This is part 4 of how senior leaders can create a collaborative culture. If you missed any of the previous emails, the entire lesson can be found at this link.
While the first three mini lessons is about working on yourself, this one is about making sure others are held accountable for their actions.
Question uncertain motives
Sometimes you aren’t in the wrong; sometimes other people have hidden agendas. Rather than getting triggered question uncertain motives. For example, if someone says something sarcastic like, “You need to hear what the team thinks about your last decision,” don’t take the bait by engaging.
Don’t allow people to play “power of attorney” by representing other people who aren’t in the room. It sounds like this, “Chris, I can’t let you speak for everyone else. Let’s bring the team together to discuss.” Here are some other ways to question uncertain motives:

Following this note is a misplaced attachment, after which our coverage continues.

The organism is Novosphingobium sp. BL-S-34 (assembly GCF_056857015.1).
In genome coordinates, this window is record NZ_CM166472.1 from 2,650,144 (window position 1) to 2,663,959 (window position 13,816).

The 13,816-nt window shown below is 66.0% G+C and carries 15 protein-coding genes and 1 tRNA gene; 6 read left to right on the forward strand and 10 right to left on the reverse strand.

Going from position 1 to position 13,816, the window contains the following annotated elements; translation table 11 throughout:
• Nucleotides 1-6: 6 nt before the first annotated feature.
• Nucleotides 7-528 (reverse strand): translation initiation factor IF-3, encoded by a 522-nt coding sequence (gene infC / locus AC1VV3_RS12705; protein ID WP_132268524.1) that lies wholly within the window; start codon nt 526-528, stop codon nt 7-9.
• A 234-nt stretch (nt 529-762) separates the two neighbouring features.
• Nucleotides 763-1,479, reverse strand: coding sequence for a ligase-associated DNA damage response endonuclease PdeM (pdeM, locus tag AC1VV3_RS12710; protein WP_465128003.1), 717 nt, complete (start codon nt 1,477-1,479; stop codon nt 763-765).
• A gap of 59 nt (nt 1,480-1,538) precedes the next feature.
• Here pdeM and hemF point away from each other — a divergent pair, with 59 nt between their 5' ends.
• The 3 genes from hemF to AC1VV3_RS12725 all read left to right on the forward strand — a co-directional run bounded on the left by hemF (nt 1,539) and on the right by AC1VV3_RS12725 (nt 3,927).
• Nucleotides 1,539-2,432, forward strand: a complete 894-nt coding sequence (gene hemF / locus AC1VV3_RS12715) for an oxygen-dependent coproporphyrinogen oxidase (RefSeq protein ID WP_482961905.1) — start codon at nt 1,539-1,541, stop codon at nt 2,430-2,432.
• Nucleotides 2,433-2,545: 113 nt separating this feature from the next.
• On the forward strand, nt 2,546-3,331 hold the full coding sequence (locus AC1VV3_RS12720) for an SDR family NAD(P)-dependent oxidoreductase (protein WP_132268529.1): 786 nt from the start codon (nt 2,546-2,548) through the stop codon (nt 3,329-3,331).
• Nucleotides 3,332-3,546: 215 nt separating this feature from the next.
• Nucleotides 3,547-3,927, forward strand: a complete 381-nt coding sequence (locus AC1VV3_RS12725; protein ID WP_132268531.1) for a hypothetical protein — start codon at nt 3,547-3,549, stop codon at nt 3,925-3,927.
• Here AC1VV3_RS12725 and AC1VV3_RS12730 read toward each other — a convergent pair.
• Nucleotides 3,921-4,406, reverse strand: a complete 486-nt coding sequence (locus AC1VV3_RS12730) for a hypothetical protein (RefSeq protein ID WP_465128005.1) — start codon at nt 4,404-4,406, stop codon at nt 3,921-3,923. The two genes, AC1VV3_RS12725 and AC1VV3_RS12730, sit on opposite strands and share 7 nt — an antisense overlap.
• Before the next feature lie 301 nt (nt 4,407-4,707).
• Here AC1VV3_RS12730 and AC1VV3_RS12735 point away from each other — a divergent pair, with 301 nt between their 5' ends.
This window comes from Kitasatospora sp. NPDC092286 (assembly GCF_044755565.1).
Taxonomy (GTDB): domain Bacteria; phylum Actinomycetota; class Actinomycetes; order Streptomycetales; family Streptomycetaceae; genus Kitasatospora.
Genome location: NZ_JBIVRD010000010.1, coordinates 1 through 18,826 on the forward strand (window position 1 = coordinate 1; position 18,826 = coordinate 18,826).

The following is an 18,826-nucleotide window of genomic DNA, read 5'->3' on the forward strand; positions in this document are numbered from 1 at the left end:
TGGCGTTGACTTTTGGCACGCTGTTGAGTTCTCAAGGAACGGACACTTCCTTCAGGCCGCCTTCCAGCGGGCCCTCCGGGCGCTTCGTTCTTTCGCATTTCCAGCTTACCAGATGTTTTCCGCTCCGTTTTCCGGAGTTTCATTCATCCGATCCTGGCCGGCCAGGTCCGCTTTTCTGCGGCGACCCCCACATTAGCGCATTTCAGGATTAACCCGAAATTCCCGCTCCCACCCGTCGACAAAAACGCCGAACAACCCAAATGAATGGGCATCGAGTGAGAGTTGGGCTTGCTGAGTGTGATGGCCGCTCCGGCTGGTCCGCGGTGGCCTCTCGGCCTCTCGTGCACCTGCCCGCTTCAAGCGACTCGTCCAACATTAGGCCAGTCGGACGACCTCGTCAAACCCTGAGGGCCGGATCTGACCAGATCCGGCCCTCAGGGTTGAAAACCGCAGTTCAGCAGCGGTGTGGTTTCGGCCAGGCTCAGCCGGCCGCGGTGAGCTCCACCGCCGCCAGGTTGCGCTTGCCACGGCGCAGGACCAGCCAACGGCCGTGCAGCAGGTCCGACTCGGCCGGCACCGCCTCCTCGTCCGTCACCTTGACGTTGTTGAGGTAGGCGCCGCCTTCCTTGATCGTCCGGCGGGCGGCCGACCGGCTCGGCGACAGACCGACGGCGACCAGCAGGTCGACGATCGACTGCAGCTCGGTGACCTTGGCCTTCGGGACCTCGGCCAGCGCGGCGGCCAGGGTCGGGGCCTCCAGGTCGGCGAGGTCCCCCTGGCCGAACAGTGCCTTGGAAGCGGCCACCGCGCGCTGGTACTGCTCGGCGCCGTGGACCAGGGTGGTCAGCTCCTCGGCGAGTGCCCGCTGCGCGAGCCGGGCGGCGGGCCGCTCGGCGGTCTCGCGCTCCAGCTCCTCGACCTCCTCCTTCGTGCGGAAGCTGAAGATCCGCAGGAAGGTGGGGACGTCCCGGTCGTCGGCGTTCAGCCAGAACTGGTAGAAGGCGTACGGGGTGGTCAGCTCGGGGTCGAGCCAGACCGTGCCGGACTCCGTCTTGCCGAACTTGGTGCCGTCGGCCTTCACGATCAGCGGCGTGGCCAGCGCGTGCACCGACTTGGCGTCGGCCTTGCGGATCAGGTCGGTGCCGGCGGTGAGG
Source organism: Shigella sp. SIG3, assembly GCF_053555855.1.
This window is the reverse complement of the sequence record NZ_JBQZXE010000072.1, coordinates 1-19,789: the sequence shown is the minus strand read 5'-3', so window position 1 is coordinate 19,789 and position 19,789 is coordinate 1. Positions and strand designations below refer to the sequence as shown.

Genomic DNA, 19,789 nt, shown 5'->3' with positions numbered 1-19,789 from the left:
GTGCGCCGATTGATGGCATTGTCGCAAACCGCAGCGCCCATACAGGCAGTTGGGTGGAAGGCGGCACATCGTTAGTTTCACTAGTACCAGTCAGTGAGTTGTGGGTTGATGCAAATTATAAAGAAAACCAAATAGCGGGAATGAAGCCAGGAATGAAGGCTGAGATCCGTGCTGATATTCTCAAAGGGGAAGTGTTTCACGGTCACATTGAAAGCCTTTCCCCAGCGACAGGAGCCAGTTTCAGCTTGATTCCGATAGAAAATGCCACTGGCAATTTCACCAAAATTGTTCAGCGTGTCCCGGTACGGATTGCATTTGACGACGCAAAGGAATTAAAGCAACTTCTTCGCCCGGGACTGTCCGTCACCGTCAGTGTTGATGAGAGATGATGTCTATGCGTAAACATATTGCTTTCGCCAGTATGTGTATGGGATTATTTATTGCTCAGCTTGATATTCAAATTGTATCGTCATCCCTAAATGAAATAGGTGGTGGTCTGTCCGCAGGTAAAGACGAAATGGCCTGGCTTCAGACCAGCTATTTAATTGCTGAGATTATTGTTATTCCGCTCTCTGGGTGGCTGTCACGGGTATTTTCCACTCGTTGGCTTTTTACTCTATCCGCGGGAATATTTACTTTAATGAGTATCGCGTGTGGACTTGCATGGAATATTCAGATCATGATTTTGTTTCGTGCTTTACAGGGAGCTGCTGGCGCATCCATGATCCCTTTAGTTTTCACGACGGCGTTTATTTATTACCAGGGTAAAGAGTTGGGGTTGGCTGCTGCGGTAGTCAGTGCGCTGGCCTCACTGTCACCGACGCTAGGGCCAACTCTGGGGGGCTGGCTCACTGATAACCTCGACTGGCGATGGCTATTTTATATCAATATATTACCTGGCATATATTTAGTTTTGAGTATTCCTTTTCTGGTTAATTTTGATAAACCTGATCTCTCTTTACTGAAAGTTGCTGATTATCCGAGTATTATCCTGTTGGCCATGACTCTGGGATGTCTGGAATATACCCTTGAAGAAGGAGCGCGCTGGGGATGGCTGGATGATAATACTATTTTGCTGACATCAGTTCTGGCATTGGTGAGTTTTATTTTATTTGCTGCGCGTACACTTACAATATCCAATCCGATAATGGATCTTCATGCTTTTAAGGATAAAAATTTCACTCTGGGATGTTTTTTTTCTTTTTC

- What’s your intention for telling me that?
- It sounds like you’re angry. Is that true?
- I interpret your silence as disagreement. Am I wrong?
- Walk me through your thought process.
The benefit of questioning uncertain motives is that it lets the other person know how you’re interpreting their behavior. Even if the other person denies their hidden motives, they often discontinue the questionable behavior.
If you have heightened your self-awareness only to realize you come off as defensive, be patient with yourself. Defensiveness is a human reaction to protect oneself from perceived threats. With awareness and practice, leaders who learn to control defensiveness set the stage for open conversations that reduce conflict and promote collaboration.
To your success,